Role of oligodendrocytes in reversing ethambutol induced optic neuropathy

  • Elna Owembabazi
  • Ronald Ahumuza
  • Ochieng John Juma
  • Isaac Buzinde
  • Ibrahim Ssengendo
  • Fred Ssempijja
Keywords: Ethambutol, Oligodendrocytes, Optic Nerve, Optic Neuropathy.

Abstract

Ethambutol is one of the first line drugs for treating tuberculosis. Its toxic effects on the optic nerve are majorly classified as reversible. However, worsening of vision and permanent vision loss after ethambutol discontinuation is also documented. To determine the effect of ethambutol toxicity on oligodendrocytes at different periods of treatment. Twenty-five male adult wistar rats of 110-130g average weight were housed in cages, exposed to 12-hour of dark and light cycles. After one week of acclimatization, five animals were randomly selected and sacrificed prior to ethambutol treatment for the control group (week 0). The remaining 20 animals were each orally administered 100mg/kg/day ethambutol. Five animals were randomly picked and sacrificed at the end of first, second, third, and fourth week of ethambutol treatment. There was no statistically significant difference in the number of oligodendrocyte cells obtained at the different stages of ethambutol treatment. Oligodendrocytes are not vulnerable to ethambutol toxicity for at least one month and they play a key role in reversing ethambutol induced neuropathy through myelin sheaths reconstruction.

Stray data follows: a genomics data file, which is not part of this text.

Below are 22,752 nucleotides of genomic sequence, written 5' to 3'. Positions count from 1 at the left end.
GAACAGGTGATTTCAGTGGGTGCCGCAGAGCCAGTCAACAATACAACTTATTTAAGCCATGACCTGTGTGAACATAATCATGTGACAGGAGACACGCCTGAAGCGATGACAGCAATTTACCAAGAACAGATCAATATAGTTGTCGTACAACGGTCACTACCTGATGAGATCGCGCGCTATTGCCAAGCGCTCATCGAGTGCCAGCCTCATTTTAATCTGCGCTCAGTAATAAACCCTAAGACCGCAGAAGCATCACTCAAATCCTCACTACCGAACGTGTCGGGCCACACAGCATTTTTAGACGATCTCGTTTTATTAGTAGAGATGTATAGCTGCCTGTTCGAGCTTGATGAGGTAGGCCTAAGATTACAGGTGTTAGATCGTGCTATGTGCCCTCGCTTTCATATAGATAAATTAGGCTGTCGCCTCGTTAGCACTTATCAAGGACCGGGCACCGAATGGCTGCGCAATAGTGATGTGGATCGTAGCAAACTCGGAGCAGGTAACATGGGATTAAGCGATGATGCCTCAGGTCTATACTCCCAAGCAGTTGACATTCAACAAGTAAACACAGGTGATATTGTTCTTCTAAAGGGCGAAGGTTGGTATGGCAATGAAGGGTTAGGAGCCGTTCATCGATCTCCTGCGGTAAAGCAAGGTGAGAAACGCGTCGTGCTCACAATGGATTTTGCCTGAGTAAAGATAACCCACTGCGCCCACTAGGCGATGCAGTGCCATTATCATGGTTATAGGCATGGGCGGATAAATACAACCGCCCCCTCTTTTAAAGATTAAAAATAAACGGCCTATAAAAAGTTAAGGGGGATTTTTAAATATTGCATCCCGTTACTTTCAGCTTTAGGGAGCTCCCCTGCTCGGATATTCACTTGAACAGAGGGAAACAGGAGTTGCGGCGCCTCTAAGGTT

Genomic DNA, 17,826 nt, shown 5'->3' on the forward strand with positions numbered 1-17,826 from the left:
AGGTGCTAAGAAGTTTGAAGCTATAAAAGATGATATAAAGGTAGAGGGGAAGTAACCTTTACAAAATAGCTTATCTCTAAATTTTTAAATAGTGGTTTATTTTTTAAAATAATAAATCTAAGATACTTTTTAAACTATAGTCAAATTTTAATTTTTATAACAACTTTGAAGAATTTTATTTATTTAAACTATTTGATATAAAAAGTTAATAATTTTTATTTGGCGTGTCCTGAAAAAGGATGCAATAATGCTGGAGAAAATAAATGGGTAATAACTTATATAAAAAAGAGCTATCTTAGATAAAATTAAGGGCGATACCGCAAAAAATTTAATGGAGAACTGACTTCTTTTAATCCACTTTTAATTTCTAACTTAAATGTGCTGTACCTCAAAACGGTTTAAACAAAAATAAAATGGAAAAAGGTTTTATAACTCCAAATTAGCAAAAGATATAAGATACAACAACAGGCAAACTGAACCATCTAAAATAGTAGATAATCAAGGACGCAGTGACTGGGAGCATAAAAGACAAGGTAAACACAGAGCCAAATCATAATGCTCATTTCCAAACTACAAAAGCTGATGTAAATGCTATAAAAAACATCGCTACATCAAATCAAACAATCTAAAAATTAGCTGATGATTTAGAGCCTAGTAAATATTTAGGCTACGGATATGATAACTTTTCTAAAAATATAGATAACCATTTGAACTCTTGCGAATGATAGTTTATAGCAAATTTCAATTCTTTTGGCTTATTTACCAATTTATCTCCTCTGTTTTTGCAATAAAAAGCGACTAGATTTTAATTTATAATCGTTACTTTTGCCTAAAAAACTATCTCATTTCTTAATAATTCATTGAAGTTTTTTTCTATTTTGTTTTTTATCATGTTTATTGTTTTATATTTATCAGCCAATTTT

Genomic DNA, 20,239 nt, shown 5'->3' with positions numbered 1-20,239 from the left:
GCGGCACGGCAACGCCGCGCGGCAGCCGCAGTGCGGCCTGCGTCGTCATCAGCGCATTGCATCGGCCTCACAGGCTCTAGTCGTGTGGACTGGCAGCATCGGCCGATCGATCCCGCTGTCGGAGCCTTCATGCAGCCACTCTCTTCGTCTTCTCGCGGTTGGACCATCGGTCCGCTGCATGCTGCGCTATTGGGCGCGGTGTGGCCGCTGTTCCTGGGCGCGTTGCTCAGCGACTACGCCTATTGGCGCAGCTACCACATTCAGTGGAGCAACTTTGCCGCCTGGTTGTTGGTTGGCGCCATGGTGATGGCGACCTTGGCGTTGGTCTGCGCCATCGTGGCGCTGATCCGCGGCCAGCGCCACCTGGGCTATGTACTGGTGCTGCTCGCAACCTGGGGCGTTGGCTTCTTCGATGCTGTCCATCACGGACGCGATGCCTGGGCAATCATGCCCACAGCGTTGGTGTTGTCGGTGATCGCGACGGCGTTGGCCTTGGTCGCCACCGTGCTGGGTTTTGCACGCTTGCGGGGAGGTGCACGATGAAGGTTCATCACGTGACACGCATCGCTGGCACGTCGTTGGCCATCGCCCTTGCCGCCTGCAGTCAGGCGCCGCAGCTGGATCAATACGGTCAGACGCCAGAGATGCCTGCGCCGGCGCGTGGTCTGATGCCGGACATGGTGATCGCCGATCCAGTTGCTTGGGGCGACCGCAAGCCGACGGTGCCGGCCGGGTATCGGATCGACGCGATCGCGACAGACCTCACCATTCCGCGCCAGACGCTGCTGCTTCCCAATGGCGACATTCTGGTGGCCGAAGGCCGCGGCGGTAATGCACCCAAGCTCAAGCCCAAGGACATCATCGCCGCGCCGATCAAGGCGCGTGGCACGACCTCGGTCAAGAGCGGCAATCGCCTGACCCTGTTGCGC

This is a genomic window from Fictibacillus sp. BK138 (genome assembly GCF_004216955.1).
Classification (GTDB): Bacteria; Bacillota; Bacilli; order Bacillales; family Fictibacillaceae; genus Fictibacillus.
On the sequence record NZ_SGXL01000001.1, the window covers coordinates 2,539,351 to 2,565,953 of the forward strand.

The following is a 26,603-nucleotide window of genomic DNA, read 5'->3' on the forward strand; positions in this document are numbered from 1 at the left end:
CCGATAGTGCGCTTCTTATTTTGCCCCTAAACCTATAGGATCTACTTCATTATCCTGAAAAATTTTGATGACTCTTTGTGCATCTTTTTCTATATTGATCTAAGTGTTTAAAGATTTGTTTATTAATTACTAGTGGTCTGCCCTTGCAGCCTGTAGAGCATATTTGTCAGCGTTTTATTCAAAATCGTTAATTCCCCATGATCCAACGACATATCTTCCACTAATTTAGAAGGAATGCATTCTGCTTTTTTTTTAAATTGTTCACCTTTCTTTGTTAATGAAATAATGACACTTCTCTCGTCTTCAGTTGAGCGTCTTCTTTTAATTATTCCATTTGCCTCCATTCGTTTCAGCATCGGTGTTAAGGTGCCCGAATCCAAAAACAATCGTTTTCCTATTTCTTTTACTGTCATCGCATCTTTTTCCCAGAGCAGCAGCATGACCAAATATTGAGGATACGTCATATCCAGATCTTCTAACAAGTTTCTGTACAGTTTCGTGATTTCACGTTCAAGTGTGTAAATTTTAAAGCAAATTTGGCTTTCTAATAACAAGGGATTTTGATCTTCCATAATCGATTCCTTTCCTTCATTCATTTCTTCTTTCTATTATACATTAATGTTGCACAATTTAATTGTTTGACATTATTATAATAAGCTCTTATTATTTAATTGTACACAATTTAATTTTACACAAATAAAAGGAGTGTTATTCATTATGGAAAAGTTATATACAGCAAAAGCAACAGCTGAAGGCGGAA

Key Words: Ethambutol, Oligodendrocytes, Optic Nerve, Optic Neuropathy.

Published
2020-04-05
Section
Articles

Journal Identifiers


eISSN: 2305-9478
print ISSN: 2226-6054